Break down the Bossy-Intimidating-Tempered-Cunning-Hysterical.
Sometimes I think to myself, are we going backwards in time? In sixteenth-century England and seventeenth-century colonial America, there were a number of interesting reasons why a woman might have been accused of being a witch. The most popular characteristics included:
a. Being female
b. Being middle aged
c. Being married but with few or no children
d. Being a widow
e. Being contentious and stubborn with a turbulent reputation
f. If a woman led, and I quote, a ‘naughty’ kind of life…
g. If a woman spoke out of turn (outspoken)
Overall, if you were a woman that was considered ‘different’ or who deviated from the norm, it is likely you would be considered a witch.
I know we might not be running around calling masses of women witches, but it now seems to be commonplace to refer to such women as bitches. Today, if a woman is stepping outside of the norm—her stereotypical role as a quiet, submissive female—then she is considered a bitch. If a woman in today’s society is freethinking and assertive, she is sometimes deemed a bitch. If she is ‘demanding’ or ‘bossy’ she’s considered a bitch. This might be in the workplace, in the home or in general social settings. We have transformed from The Witch to The Bitch.
It might be a bit much to ask sixteenth-century society to accept these women as independent and freethinking, but why today, in 2014, are we not considering these women as powerful or assertive? It could be suggested that this view of powerful women being ‘bossy’ starts at a young age. Many young girls are conditioned and socialised to believe that the way to get others to like you is to be ‘nice’ and ‘sweet’. One should avoid being confrontational. One should most certainly avoid hurting other people’s feelings. In addition to these traits, we’re taught that it would be wrong or even worrying for a young girl to express too much anger; this is in fear that the young girl might be deemed wild or, god forbid, even ‘crazy’. But what do we teach our sons? To stick up for themselves? To stand their ground? To stifle emotions and not to cry because these are things that girls do? Yes, this is what we teach them. These are damaging thoughts that are absorbed into the brains of our young. Of course, this is not representational of all contexts and cultures, but we can still see these traits seeping into the modern day.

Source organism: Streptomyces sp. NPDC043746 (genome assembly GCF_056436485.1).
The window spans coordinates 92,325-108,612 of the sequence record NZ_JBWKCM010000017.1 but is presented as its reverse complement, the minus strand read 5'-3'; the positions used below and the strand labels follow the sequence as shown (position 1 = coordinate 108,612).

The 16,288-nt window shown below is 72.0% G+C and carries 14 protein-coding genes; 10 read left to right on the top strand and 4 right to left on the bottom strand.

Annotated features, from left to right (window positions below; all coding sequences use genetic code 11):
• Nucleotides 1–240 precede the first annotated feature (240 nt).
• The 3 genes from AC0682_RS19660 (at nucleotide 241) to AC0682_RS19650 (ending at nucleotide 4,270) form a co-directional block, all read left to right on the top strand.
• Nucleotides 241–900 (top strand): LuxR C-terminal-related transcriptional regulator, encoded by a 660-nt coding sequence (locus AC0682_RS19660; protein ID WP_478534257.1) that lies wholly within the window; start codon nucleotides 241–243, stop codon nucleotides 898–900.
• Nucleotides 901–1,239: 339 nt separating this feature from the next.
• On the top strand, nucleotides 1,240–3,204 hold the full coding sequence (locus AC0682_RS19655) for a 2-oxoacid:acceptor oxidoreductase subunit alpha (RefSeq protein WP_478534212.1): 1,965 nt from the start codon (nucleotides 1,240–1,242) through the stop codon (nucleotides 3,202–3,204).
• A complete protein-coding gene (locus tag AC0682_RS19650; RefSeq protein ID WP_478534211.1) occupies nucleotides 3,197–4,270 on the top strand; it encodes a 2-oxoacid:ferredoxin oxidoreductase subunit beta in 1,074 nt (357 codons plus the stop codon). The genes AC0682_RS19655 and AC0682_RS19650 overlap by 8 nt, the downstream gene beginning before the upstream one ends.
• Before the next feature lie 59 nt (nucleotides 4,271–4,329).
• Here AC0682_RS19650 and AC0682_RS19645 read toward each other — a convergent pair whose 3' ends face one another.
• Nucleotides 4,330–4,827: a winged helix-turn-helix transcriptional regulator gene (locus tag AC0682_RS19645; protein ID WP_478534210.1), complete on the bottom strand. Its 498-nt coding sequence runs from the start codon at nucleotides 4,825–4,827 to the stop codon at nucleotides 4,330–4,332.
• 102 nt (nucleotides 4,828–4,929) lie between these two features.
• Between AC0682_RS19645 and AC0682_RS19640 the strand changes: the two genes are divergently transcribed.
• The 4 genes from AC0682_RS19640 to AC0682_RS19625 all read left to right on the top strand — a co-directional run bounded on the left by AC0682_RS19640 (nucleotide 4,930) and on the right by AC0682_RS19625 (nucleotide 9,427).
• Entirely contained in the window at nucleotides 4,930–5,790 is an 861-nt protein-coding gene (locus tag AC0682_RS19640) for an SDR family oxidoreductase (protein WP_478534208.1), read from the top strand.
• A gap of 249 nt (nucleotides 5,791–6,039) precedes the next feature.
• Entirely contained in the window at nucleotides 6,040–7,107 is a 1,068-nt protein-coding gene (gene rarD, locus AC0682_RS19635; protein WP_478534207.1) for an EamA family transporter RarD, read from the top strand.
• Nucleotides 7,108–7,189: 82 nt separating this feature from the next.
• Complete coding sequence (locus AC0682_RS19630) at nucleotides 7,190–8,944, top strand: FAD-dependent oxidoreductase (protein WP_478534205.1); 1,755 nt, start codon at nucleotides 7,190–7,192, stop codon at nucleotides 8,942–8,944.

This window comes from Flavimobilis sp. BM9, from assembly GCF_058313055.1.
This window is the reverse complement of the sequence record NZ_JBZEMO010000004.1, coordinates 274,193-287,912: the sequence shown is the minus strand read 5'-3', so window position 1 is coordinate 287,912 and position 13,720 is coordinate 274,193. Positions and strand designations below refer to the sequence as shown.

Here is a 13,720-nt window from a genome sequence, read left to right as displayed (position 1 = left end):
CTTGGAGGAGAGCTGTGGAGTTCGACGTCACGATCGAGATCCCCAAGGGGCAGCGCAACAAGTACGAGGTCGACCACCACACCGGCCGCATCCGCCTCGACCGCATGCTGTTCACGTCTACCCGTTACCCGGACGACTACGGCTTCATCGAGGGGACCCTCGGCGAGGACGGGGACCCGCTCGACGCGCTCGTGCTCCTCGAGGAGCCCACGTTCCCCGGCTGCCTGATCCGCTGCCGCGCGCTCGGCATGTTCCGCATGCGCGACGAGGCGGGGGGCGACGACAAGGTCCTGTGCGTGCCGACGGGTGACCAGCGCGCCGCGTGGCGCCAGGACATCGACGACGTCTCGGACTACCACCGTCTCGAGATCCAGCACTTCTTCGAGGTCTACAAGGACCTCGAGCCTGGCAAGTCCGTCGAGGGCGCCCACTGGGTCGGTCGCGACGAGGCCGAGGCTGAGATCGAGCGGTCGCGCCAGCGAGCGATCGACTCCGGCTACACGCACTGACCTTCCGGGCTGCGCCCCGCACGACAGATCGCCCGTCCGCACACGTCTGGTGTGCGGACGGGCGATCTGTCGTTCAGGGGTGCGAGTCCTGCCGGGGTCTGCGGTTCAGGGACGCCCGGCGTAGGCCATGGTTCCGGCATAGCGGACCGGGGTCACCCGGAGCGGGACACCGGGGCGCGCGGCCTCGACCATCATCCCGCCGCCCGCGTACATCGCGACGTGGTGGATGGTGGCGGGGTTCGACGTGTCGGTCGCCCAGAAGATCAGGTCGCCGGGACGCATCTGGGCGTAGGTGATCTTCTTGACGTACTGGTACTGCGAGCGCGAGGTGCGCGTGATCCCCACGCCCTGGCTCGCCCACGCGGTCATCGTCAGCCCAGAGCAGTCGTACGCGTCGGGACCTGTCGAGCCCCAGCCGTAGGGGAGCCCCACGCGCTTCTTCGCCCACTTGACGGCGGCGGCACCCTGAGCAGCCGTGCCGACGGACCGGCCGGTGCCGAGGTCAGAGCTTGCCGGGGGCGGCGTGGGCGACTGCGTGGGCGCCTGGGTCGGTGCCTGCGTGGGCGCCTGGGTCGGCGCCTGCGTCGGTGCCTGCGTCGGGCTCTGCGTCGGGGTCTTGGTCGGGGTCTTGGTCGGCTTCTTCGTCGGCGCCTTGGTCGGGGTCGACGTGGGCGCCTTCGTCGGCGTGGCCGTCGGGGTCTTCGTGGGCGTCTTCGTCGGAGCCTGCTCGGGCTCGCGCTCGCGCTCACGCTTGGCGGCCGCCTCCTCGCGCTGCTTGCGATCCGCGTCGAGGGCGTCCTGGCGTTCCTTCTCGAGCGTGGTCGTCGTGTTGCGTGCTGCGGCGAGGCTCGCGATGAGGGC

Since I was young, I told myself I wanted to change the world. I wanted to change lives, be it through my teaching career, through my business ventures, or through my charity work. I knew that during these endeavours I would have to be authoritative and formidable. If I was not, I knew without a doubt that I could not succeed. But if I am considered a ‘bitch’ for upholding such characteristics solely because of my gender, then I wonder what on earth I am fighting for.
I was watching an episode of Scandal the other week, and Kerry Washington’s character, Olivia, hit the nail on the head. One of the male protagonists enters the room and exclaims “So, Abby’s kind of a bitch,” as soon as he walks into her apartment. “Don’t say that!” Olivia immediately hits back. “The words used to describe women! If she was a man you’d say she was ‘formidable’ or ‘bold’ or ‘right’.” Olivia’s reaction couldn’t have been more accurate. The continuing double standards that we allow to be upheld in society and in our language need to change. We need to change the way we speak about men and women. We need to stop such gendered language tropes that have been living with us for centuries.
I am definitely not a witch, and my valiance should not make me a ‘bitch’.